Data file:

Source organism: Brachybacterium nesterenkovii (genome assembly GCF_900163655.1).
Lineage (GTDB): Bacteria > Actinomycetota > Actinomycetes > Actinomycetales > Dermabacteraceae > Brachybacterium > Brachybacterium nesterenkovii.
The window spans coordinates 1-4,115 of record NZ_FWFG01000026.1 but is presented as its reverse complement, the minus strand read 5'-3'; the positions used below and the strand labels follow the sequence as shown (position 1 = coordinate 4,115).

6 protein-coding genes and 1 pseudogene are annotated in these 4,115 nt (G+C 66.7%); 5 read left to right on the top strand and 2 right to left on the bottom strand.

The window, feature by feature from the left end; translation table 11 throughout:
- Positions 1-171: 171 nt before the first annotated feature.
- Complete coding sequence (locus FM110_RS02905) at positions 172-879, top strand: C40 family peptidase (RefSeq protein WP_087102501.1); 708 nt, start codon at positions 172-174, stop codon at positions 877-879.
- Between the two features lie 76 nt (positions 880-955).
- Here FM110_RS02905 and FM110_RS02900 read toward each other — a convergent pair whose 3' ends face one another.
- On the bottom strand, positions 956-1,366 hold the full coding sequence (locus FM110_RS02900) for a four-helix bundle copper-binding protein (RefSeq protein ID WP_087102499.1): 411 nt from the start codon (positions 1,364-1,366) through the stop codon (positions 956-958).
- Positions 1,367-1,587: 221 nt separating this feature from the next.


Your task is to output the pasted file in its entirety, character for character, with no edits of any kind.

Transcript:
Source organism: Brachybacterium nesterenkovii (genome assembly GCF_900163655.1).
Lineage (GTDB): Bacteria > Actinomycetota > Actinomycetes > Actinomycetales > Dermabacteraceae > Brachybacterium > Brachybacterium nesterenkovii.
The window spans coordinates 1-4,115 of record NZ_FWFG01000026.1 but is presented as its reverse complement, the minus strand read 5'-3'; the positions used below and the strand labels follow the sequence as shown (position 1 = coordinate 4,115).

6 protein-coding genes and 1 pseudogene are annotated in these 4,115 nt (G+C 66.7%); 5 read left to right on the top strand and 2 right to left on the bottom strand.

The window, feature by feature from the left end; translation table 11 throughout:
- Positions 1-171: 171 nt before the first annotated feature.
- Complete coding sequence (locus FM110_RS02905) at positions 172-879, top strand: C40 family peptidase (RefSeq protein WP_087102501.1); 708 nt, start codon at positions 172-174, stop codon at positions 877-879.
- Between the two features lie 76 nt (positions 880-955).
- Here FM110_RS02905 and FM110_RS02900 read toward each other — a convergent pair whose 3' ends face one another.
- On the bottom strand, positions 956-1,366 hold the full coding sequence (locus FM110_RS02900) for a four-helix bundle copper-binding protein (RefSeq protein ID WP_087102499.1): 411 nt from the start codon (positions 1,364-1,366) through the stop codon (positions 956-958).
- Positions 1,367-1,587: 221 nt separating this feature from the next.